Mutual funds: Have moderate risk appetite for investing into equity funds

By: | Updated: March 29, 2016 2:15 AM

Besides tax planning, other important aspects about investing in ELSS that you should consider are your risk appetite and the investment horizon

For the last two months, I have seen some recovery in gold ETF? Given the volatility in gold ETF, should I redeem my units?
—Anupam Mishra

Historically, gold has acted as a good hedge against inflation and financial market volatility. During periods of economic or financial market crisis, gold tends to perform well and is considered a safe haven vis-à-vis other asset classes like equity and fixed income.

For instance, during the period from early 2008 to 2011 when equity markets witnessed significant volatility gold generated an annualised return of 26.8% (3 year). But unlike equity and debt which typically pay out either interest or dividends, gold isn’t an income generating asset.

Further, a long term analysis of the performance of various asset classes indicates that gold under-performs equity. Over a 25-year period starting 1990, Indian equities have generated an annualised return of 15% versus 10% for INR gold. Overall, gold acts as a good portfolio diversifier but due to its performance and income related characteristics outlined above, allocation can be limited to 5% to 10% of one’s portfolio. In case the allocation to gold in your portfolio is around these levels, you can continue to hold the units.

For tax on dividends received above R10 lakh a year introduced in this year’s budget, will I have to club all dividends received from my mutual funds, direct stocks, bonds and pay the tax if it is more than R10 lakh?
—Pramod Singh

As proposed in the Union Budget FY 2016-17, in addition to the dividend distribution tax (or DDT) paid by the companies, tax at the rate of 10% of gross amount of dividend will be payable by the recipients, that is, individuals, HUFs and firms receiving dividend in excess of R10 lakh per annum. The proposed tax would be applicable only on dividends received on shares and doesn’t include mutual funds and bonds.

I have lost money in ELSS invested last year. For tax-saving this year, should I still invest in ELSS or wait for next year for the market to recover?
—Deepak Shetty

Besides tax planning, other important aspects about investing in ELSS that you should consider are your risk appetite and the investment horizon. ELSS funds invest in equities, which tend to generate attractive returns over the longer term (3 to 5 years and above) but these returns can fluctuate over the short term. For example, ELSS funds have generated annualised returns of 17% and 12% over the last 3 years and 5 years respectively, on an average.

But this has been accompanied by a few periods of negative returns. Historically, the probability of generating negative returns from ELSS funds has been 6.2%, 0.83% and 0% over 3 year, 5 year and 7-year holding periods respectively over the last 15 years.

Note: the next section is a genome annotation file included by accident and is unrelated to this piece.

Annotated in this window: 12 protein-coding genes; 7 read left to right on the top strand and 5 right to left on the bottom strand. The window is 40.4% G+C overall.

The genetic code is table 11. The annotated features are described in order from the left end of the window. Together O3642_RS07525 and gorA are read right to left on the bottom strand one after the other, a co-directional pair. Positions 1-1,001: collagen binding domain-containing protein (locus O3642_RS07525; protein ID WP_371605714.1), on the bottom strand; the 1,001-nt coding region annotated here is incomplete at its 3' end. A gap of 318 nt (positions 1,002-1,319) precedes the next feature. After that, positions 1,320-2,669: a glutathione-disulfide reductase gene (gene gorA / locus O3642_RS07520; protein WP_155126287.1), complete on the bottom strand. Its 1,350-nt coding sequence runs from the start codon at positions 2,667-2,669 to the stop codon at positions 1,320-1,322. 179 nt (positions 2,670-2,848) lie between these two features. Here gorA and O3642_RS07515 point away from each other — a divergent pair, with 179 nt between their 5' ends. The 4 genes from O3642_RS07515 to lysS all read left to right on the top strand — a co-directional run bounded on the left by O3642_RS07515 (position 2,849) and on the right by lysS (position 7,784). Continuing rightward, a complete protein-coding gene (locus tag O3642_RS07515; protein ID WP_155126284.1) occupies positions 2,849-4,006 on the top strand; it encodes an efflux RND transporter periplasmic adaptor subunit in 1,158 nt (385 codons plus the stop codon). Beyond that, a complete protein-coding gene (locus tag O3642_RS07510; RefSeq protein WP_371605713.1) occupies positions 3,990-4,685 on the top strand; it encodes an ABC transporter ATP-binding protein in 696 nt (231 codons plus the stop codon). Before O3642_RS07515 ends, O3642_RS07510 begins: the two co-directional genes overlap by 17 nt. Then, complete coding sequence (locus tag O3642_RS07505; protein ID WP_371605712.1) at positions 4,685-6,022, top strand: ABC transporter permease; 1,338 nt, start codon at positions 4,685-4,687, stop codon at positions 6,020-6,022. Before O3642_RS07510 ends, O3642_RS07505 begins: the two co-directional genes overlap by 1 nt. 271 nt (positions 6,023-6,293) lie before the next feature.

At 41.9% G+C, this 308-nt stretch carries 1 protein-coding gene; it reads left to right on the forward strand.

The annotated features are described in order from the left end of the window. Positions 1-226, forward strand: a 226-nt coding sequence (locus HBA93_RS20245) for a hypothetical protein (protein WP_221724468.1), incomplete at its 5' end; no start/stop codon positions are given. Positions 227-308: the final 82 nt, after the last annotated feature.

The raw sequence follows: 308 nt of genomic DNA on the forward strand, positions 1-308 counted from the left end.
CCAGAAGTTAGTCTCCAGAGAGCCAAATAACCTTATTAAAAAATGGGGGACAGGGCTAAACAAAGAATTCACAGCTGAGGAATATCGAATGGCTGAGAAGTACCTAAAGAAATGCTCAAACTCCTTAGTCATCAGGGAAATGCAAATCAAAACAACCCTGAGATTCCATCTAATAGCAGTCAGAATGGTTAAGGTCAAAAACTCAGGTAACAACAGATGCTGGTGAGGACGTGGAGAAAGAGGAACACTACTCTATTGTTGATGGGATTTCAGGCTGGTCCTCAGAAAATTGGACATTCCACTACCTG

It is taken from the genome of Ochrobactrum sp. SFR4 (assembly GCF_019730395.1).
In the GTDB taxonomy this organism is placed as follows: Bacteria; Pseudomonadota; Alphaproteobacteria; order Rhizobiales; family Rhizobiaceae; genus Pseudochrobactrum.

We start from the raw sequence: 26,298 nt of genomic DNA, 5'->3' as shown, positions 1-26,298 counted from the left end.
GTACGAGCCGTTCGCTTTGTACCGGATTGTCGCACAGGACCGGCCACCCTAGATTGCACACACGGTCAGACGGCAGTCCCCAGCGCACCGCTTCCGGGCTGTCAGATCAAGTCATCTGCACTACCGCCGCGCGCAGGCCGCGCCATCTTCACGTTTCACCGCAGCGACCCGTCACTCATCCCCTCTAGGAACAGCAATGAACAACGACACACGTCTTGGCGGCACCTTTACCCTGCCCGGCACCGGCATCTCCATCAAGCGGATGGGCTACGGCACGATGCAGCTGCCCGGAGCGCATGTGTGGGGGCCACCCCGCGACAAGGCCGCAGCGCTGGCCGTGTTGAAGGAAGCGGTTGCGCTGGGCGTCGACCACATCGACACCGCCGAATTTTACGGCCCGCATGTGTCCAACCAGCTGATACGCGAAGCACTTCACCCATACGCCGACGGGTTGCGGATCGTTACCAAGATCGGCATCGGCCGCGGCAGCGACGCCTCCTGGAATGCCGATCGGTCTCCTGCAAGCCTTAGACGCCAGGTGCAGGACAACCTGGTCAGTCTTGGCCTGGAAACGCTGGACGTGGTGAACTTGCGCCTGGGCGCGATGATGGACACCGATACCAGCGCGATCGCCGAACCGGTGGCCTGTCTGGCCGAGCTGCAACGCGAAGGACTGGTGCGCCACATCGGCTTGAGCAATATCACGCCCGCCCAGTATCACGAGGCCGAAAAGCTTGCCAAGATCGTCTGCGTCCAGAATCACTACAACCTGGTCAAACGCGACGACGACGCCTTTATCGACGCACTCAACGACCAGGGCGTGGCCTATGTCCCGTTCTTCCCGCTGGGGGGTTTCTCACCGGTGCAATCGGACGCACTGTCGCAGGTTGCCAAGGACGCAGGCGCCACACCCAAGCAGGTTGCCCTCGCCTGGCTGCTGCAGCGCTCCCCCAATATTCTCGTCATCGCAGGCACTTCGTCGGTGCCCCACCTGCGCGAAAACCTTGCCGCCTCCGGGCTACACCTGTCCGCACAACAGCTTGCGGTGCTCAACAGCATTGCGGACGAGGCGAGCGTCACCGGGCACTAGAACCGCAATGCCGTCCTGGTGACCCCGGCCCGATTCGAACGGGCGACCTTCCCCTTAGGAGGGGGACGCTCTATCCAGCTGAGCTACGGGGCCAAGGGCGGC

In other words, out of a total of 145 periods of 3 years each, over the last 15 years there were 9 periods in which the category on an average generated a negative return. As the investment horizon increased to 5 years, the number of periods with negative returns reduced to 1 out of 121 periods.

Hence, one should have at least a moderate risk appetite while considering investments into any equity fund including ELSSs.

I am 50 years old and looking for pension schemes with equity exposure in mutual funds where I can invest for 10 years and get a monthly payout once I  am 60 years. I do not want any insurance-related annuity schemes. How can I do that in mutual funds, please suggest.
—Sudeep Manoj

There are a few pension or retirement funds available on the mutual fund platform. Some of these funds also provide tax benefits under Section 80C of the IT Act with a deduction of up to R1.5 lakh per annum available on the amount invested in such funds. These funds invest in a mix of equity and debt instruments in varying proportions ranging from 30% to 100% in equity and the remainder in debt, during the accumulation or pre-retirement phase and typically up to 40% in equity during the post-retirement or withdrawal phase.

Some funds also offer separate investment options for the pre-retirement and post-retirement phases with varying levels of equity investment. After retirement (at the age 58 to 65 years), one can withdraw from the scheme using a Systematic Withdrawal Plan (or SWP), either at a monthly, quarterly, semi-annual or annual frequency. The SWP amount can be fixed at the time of retirement and would continue till the investment corpus is exhausted. Since the corpus is invested in market linked instruments including equity and debt, it could fluctuate based on the market value of the underlying holdings.

The writer is director, Investment Advisory, Morningstar Investment Adviser (India)

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